Not Everybody Loves a Parade
Marching for and against Israel.
Jun 2, 2014, Vol. 19, No. 36 • By KATE HAVARD
They point out that the New Israel Fund was until recently a major funder of groups that were explicitly and proudly leaders of the BDS movement. Until 2011, the NIF backed a group called Coalition of Women for Peace. This organization pioneered an online database that was crucial to the development of the BDS movement. After NIF’s funding was exposed, the NIF came under enormous pressure to cut them off. But by that time, the Coalition of Women for Peace was already up and running and enjoying funding from other sources.
The NIF “do some very good charitable and social work,” Allen says, “but a percentage of what they do still goes to very bad things.”
In an April press release, NGO Monitor, a Jerusalem-based research organization run by Gerald Steinberg, reported that “while about 80 percent of NIF’s budget goes to internal Israeli social and economic issues, the rest is problematic. . . . With the other 20 percent, the NIF has made many mistakes, providing legitimacy and funding for BDS campaigns.”
“Funny, isn’t it?” says Paiss. “The 20 percent that they are most concerned about funding are the ones who are most critical of the Israeli government’s policy.”
According to NGO Monitor, as recently as 2012, the NIF still funded Adalah ($356,911), which calls for a new Israeli constitution that would eliminate the right of Jews to immigrate, effectively ending the country as a Jewish refuge and Jewish state.
The New Israel Fund says that Adalah’s position on the status of Israel is irrelevant. “It would be ridiculous to expect Arab groups to be Zionist,” Paiss says. “We do not support groups who are working to change the nature of Israel as a Jewish democratic state,” she says. “That’s not what Adalah does. Adalah’s job is to litigate cases for Arab civil rights. If they changed their job, their main purpose, we would no longer fund them.”
Another group backed by the New Israel Fund is B’Tselem, whose U.S. branch marched in the Celebrate Israel parade last year. B’Tselem is perhaps best known as the group that helped produce the Goldstone Report, a 2009 document released by the U.N. that accused Israel of war crimes and intentionally targeting civilians in Gaza. B’Tselem was the single most frequently cited source in the report. Congress overwhelmingly condemned it, and in 2011, Richard Goldstone himself retracted its claim about civilians.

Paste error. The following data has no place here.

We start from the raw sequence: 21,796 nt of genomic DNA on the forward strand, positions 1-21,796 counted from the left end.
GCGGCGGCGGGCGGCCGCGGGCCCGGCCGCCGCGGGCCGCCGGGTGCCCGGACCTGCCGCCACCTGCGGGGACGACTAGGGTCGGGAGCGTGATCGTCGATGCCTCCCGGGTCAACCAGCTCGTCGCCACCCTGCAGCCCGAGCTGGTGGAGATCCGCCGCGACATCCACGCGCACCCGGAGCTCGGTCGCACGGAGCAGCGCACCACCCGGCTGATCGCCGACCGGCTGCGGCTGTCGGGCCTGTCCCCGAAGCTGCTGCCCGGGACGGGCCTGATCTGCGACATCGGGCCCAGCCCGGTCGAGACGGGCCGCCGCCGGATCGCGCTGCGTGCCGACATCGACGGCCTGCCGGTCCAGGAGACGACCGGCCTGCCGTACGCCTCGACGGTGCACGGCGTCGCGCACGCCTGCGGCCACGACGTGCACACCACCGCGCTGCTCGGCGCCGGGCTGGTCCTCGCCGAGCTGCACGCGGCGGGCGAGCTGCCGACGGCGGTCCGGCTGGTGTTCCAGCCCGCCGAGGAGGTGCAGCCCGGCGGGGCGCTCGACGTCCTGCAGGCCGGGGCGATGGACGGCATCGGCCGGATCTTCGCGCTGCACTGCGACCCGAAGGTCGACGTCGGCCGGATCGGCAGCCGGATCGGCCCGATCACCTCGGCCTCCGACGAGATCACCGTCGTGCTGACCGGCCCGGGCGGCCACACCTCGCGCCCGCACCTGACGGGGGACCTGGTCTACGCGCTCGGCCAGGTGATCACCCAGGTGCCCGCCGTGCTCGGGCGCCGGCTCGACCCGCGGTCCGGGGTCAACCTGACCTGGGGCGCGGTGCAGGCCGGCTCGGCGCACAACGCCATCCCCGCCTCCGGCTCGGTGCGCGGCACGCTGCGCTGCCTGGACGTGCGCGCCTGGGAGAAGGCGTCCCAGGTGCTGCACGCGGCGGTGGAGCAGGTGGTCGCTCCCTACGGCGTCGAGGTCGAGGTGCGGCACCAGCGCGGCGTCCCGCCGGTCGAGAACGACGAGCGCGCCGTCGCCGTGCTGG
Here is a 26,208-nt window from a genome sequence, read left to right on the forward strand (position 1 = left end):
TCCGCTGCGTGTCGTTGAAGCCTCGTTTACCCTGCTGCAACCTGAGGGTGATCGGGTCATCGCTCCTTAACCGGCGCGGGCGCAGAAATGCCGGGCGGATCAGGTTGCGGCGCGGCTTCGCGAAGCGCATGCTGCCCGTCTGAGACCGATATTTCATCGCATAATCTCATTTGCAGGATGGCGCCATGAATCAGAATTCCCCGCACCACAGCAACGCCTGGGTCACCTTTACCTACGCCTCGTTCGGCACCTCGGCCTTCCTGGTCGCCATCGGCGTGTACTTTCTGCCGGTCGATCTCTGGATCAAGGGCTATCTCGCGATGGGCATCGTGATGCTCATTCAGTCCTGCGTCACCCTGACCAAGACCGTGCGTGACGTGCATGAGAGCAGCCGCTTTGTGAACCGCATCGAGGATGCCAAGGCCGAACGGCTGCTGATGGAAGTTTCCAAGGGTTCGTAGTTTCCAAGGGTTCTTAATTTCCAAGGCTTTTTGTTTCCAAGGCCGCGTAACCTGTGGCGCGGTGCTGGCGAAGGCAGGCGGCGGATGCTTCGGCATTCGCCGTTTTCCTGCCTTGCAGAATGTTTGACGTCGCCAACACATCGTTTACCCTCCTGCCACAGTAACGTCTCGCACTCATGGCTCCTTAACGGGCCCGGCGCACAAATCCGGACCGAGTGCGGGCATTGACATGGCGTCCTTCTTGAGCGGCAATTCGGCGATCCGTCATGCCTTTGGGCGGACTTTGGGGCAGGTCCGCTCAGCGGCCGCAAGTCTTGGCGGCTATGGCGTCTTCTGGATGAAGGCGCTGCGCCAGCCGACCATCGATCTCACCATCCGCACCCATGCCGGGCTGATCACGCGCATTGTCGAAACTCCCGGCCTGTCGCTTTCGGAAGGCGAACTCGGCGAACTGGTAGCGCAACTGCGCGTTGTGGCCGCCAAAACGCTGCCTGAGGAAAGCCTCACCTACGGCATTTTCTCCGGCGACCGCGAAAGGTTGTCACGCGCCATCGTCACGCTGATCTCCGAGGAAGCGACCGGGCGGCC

B’Tselem says it doesn’t support BDS but has been happy to take money from BDS groups in the past. And the kind of work B’Tselem produces—overwrought accusations in which virtually every Israeli security effort is declared a war crime or a human rights abuse—gives aid and comfort to the BDS movement, which attacks Israel’s legitimacy with the same accusations.
Allen’s group is not alone. He has received support from a number of other nonprofits, including the Zionist Organization of America, Americans for a Safe Israel, and the Emergency Committee for Israel. Members of the Israeli Knesset, among them Yariv Levin, the equivalent of Israel’s speaker of the House, wrote a letter of support for the protest.
Criticism of Allen’s group veers wildly, from eye rolls and assertions that he is inconsequential to claims that JCC Watch will stir up so much trouble that the parade organizers will take their floats and go home, and Allen will have ruined the day for everyone.
The truth is, Allen, JCC Watch, and the parade’s critics are neither inconsequential nor terribly powerful. While they are unlikely to get everything they want this year, there are signs that JCC Watch is laying the groundwork for a policy change next year.
An unnamed Israeli government official told the Jerusalem Post that, “due to the ongoing controversy that has now erupted, the Jerusalem and Diaspora Affairs Ministry will review its funding of the parade for future years, [although] not this year.”
In the meantime, B’Tselem seems to have quietly dropped out of the parade. When asked about JCC Watch by the Jersusalem Post, B’Tselem spokesman Sarit Michaeli was indignant, and said that her organization hadn’t even signed up to be in the parade.
“I have no idea why our name keeps getting dragged into this particular row, aside from the fact that the people behind this campaign haven’t bothered to look into the actual list of groups joining,” she says. B’Tselem was “dragged in” to the argument because they marched last year, proudly carrying B’Tselem signs and banners.
And indeed, there’s no indication that they’ve signed up to march in 2014. Were they unwilling to sign the pledge? Perhaps they just didn’t feel like Celebrating Israel this year? It is unclear. Multiple calls to B’Tselem-USA were not returned.
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